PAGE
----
Dear Orkney News,
The recent BBC Scotland Disclosure programme, Electric cars-ready for the charge? was an interesting look at public EV charge point provision in Scotland, but it only scratched the surface of what is and will happen in this sector.
The public charger coverage in Scotland, whilst the best in the UK outwith London, is still rather patchy, and in places very poorly maintained. Given the explosion in EV numbers being experienced, this needs to change rapidly. The thing that we need to be watching for is the tipping point in the composition of the national vehicle fleet. The cut-off point of 2030 for sales of new internal combustion engine (ICE) vehicles will not I think be the crucial moment, as there are 2 players in the game who are generally overlooked. I would say that they are finance directors in public and commercial organisations plus the vehicle leasing companies who now supply a large proportion of new vehicles, will play a prime role in the move from ICE to EV in Scotland.
The much lower running costs of EVs must already be attracting the attention of finance directors in their ongoing quest for best value on cash spent. The personal prejudices of drivers within organisations will have no impact on the choice of drivetrain for new vehicles, which means that finance directors should be a target for more positive messaging on EVs. Public sector organisations should be especially targeted in the drive from ICE to EV as the public sector is more averse to change than the private sector.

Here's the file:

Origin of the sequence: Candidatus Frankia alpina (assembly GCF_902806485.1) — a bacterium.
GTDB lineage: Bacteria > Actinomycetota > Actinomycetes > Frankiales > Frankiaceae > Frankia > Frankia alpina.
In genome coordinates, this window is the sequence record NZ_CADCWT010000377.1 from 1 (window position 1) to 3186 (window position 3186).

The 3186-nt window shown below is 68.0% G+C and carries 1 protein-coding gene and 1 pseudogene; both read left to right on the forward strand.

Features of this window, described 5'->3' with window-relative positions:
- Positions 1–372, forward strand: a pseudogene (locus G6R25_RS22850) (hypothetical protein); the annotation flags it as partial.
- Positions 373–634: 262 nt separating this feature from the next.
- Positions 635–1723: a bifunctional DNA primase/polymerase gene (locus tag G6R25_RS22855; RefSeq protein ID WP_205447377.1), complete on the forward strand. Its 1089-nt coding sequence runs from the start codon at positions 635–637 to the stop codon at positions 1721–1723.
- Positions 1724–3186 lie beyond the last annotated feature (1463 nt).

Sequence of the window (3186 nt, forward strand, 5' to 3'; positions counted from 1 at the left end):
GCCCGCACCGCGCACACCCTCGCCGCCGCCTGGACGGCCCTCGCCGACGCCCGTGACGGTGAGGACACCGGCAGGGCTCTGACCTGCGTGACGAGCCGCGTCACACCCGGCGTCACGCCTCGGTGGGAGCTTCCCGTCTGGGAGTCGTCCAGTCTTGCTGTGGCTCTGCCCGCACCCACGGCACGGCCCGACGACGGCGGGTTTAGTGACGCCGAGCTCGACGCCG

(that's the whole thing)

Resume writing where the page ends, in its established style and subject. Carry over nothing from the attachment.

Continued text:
For vehicle leasing companies the end of lease value of vehicles is sure to be a crucial factor in the drivetrain set up they choose to supply. No -one will want to be left holding ICE vehicles that have a rapidly falling resale value in comparison to EVs, and this factor will surely accelerate the move from ICE to EV.
In order for the transition in the Scottish vehicle fleet to be smooth and successful, we need the Scottish Government and all elected politicians in Scotland to be making the positive case in public for the move to an EV future. Alongside the lower running costs of EVs, the massive reduction in air and noise pollution that they deliver should be trumpeted as a huge benefit to every community in Scotland, as we all currently suffer from the long-term damage to our personal health and collective environmental health.
Jon Southerington, Orkney